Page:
Hidden from the lions’ hell.”





Hyena saw the tommy’s plight,

And waited for the bloody fight.


He spoke his sneaky solemn prayer:

              “Show me meat, still warm and rare,

              I’ll steal it from the lion’s lair,

              And so I’ll get my modest share.” 



* A Thomson Gazelle, typical prey for the lion


I spotted in the bright moonlight

A vulture mumbling while in flight.


I heard the solemn vulture’s plea:  

              “Let all remains remain with me, 

              And, please, before the others see,

              I’ll have my fill, then let me be.”


So, should the tommy win in prayer,

and keep the vulture from its share,

Hyena’s stomach filled with air,

And hungry lions’ everywhere?


Who knows for sure who should prevail?

Who knows what Lord will save whose tail?

And who’s to blame if prayers fail,

And faith becomes of no avail?


The idol Calf, the Sacred Goat,

Or magic beads around the throat,

Whoever gets the biggest vote,

To Him all prayers we must devote.


But, sir, how can the strong be wrong?

So to their Lord our prayers belong,

And thus we’ll grow both wise and strong,

And praised be those who pray along.


Beware the totem and taboo,

Creationists and voodoo too:

The ones who tell us what to do,

Please keep them in the city zoo.


The Kings’ Crusades, the heathen Moors,

The Salem hunt, the Holy Wars,

The blood of lambs upon the doors --

The tommy runs, the lion roars.


Praised be He, and sing and shout!

What’s this riddle all about

That speaks to my impious doubt?

Will Mankind ever work it out?


                                                                                   Barry J Freeman





Tis a night in December

in Africa’s wild.

The stars are all shining,

the weather is mild.


The lions are chasing

impala in flight.

Hyenas and cheetahs

are hunting tonight.


As leopards lie watching

for zebra to kill,

a bright shining star

descends on the hill.


It shines like a beacon,

so bright and so clear,

enhancing the vision

of everyone near.







The lions grow silent,

and come to a stop.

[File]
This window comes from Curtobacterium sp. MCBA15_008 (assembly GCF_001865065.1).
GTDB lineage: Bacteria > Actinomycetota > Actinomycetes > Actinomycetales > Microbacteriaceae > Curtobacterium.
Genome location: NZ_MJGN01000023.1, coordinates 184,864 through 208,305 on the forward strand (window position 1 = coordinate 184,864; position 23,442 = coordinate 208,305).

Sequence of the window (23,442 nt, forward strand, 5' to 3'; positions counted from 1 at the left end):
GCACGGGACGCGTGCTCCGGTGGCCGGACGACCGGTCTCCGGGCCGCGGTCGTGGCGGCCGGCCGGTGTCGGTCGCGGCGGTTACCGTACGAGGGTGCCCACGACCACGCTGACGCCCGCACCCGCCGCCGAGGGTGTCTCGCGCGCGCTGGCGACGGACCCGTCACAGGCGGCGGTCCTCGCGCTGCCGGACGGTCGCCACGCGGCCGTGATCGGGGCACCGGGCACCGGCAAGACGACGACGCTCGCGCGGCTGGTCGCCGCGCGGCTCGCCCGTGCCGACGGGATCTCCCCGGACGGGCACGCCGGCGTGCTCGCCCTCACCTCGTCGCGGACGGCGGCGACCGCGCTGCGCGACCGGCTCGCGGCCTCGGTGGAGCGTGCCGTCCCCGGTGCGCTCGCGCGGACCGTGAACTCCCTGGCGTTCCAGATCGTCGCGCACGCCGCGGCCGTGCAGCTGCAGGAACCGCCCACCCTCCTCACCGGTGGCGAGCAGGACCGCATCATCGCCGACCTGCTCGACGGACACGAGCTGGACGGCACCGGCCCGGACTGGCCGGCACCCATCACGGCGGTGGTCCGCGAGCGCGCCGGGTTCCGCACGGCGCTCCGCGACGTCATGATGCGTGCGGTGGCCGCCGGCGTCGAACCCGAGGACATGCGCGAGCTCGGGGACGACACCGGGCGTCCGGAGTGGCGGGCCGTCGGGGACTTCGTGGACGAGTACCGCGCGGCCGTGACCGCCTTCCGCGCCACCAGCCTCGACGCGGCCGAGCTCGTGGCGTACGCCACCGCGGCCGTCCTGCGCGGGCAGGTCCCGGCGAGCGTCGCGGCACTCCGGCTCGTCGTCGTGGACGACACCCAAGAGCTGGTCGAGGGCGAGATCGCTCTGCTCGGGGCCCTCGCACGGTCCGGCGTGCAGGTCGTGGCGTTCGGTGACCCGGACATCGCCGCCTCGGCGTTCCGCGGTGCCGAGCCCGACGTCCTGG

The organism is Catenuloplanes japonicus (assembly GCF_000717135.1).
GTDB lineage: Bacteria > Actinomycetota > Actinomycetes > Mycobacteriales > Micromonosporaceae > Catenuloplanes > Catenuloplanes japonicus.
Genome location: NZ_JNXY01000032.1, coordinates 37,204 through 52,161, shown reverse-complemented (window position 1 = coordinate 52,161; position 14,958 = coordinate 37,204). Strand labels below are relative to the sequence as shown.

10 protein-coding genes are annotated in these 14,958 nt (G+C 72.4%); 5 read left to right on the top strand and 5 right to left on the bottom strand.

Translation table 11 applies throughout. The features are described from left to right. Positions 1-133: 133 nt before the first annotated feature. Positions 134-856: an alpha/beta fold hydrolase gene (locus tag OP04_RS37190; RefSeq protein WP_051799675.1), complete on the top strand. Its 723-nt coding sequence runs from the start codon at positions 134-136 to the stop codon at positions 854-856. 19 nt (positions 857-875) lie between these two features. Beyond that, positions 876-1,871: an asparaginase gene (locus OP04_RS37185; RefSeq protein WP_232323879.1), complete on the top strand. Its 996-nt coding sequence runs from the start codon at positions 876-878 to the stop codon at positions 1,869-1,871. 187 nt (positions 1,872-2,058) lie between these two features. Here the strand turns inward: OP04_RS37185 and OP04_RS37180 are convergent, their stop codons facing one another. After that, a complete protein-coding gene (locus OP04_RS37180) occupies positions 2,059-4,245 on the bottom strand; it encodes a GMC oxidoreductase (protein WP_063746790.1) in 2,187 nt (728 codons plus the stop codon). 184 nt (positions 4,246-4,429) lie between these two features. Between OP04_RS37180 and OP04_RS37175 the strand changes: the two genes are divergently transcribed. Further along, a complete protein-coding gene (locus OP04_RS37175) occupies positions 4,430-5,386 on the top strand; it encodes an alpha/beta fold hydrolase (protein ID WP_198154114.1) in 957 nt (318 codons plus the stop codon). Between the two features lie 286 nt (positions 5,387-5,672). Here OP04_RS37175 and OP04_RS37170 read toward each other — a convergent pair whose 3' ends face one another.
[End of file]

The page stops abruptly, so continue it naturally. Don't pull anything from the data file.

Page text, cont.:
The light becomes brighter,

while animals drop

to their knees to repent

for their sins of the day,

and the light on the mountain

has something to say:


“Be thou Christian or Buddhist

Islamic or Jew,

a Taoist, a Shinto,

a Sikh or Hindu,

Zoroastrian, Animist,

Confucian, Baha’i,

Jainistic, Agnostic,

or Laibon Maasai.


“I come as a teacher,

so follow my way:

I crave peace on earth,

for which you must pray.



“All pray to each other

that thou shalt not kill,

and promise to follow

this light on the hill.

For I am the truth--

believe as you may --

just love one another

‘til night turns to day.”


The light dimmed to darkness

as all rose in prayer.

Then each to each other

spread peace everywhere.


They lived without killing

the rest of the night,

partaking in friendships,

and all was just right.


Then night turned to morning,

and hunger came back.

The peace pause with neighbors

got all out of whack.




Again all the hunted

protected their  backs,

as predator-hunters

resumed their attacks.



Next morn in December

in Africa’s wild,

the stars are done shining,

the weather’s still mild,


The light came to teach us

the glory of peace,

but predators’ habits,

like wars, never cease.


The night was amazing,

but day came too soon.

T was all back to normal

by mid-afternoon..




Man is by nature

a beast in the wild,

his predator instincts

instilled as a child.


Would that the sunrise

could bring a new day,

and peaceful arrangements

could evermore stay.


However so righteous

the concept may seem,

it’s still, now as ever,

an idealized dream.



Barry J Freeman